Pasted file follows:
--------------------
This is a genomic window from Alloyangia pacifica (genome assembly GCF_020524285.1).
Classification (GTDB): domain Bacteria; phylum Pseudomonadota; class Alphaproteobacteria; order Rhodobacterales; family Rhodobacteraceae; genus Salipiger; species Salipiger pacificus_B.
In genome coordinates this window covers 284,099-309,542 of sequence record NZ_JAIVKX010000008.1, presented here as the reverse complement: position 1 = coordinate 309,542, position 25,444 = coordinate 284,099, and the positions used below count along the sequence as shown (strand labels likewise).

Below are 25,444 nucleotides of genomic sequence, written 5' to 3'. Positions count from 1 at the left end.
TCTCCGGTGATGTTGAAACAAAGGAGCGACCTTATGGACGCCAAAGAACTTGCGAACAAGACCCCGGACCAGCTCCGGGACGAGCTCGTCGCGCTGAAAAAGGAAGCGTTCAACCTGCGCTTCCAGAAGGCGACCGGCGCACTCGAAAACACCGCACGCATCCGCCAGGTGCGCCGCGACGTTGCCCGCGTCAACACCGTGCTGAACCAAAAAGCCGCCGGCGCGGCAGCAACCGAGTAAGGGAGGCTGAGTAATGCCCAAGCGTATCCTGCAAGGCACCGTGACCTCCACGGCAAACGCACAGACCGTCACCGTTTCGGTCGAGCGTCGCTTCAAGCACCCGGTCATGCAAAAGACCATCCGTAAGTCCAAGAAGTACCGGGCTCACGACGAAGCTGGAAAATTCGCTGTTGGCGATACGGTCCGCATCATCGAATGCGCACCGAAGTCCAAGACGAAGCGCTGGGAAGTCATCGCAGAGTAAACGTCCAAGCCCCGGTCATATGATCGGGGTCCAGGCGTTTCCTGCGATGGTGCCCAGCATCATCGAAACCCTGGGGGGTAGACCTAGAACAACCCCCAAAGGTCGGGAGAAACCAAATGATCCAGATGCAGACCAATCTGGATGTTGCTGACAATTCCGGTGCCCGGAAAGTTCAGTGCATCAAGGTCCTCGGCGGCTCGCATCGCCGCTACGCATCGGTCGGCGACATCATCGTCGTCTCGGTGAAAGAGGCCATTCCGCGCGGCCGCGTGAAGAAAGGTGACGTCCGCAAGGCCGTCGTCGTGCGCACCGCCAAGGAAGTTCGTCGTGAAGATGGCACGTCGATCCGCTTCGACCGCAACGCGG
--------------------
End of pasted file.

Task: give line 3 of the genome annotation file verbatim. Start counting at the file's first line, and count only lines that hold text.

In genome coordinates this window covers 284,099-309,542 of sequence record NZ_JAIVKX010000008.1, presented here as the reverse complement: position 1 = coordinate 309,542, position 25,444 = coordinate 284,099, and the positions used below count along the sequence as shown (strand labels likewise).